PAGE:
heather-4What was your biggest kitchen accomplishment?  Please feel to include a recipe.
Because I don’t bake much, I think my biggest triumph to date was a big batch of Raspberry Streusel Bars I made for a boyfriend for Valentine’s Day.  It’s actually a pretty straight-forward recipe, but I had some sort of mental block on the shortbread part, so I was really impressed with myself when it went off without a hitch (and without a pastry cutter).  I have plans for my next big accomplishment to be bread.

Raspberry Streusel Bars, from The Joy of Cooking

  1. Grease a 13×9-inch baking pan.  Sift 2 cups all-purpose flour, ¼ cup sugar and ¼ teaspoon salt together in a large bowl.  Sprinkle 12 tablespoons (1½ sticks) cold unsalted butter, cut into small pieces, over the top.  Using a pastry blender, 2 knives, or your fingertips, cut in the butter until the mixture resembles fine crumbs.  Then stir together 3 tablespoons milk and 1 teaspoon almond extract.  Sprinkle the milk mixture over the flour mixture. Lightly stir to blend.  Knead until milk is distributed and the particles begin to hold together.  If necessary, add a teaspoon or two more milk until the mixture holds together but is not wet.  Firmly press the dough into the pan to form a smooth, even layer.  Refrigerate for fifteen minutes.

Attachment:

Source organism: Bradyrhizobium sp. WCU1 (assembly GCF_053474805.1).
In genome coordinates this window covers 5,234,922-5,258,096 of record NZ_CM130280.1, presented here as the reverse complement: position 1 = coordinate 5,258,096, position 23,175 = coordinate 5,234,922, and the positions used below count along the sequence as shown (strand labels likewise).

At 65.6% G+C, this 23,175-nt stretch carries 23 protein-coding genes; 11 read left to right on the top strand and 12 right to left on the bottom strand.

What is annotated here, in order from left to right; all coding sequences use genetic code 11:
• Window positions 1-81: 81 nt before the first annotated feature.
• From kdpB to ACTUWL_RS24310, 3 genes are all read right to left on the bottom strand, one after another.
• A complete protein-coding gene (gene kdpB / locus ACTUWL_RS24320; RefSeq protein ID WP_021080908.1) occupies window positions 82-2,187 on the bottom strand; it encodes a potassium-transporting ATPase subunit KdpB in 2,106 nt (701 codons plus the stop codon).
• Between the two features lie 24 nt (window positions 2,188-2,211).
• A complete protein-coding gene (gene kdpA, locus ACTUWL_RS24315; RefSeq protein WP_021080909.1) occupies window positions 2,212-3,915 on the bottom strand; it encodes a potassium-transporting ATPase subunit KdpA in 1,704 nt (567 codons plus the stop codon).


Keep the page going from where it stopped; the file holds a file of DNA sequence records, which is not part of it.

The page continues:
2. Meanwhile, position a rack in the center of the oven and another in the upper third.  Preheat the oven to 375ºF.  Bake the chilled dough in the center of the oven until barely firm in the center, 12 to 15 minutes.
  3. Spread 1 cup seedless raspberry jam evenly over hot crust.  To prepare the streusel, thoroughly whisk together 1¾ cups all-purpose flour, 1 cup sugar, ½ teaspoon ground cinnamon and ¼ teaspoon salt.
  4. Sprinkle 8 (1 stick) cold unsalted butter, cut into small pieces, over the top.  Using a pastry blender, 2 knives, or your fingertips, cut in the butter until mixture is well blended.  Then, using a fork, stir into the flour mixture one at a time ¾ cups sliced blanched almonds and ½ cup old-fashioned rolled oats.  Lightly beat together 1 large egg and 2 tablespoons milk; stir into the flour mixture until the streusel is moistened and forms small clumps.  If necessary, add a teaspoon or two more milk, until the mixture is just moist enough to clump.  Sprinkle the streusel evenly over the raspberry jam, breaking up any large clumps with a fork or your fingertips.  Bake in the upper third of your oven until the streusel is nicely browned and the raspberry mixture is bubbly, 25 to 30 minutes.  Remove the pan to a rack to cool completely.  Cut into bars.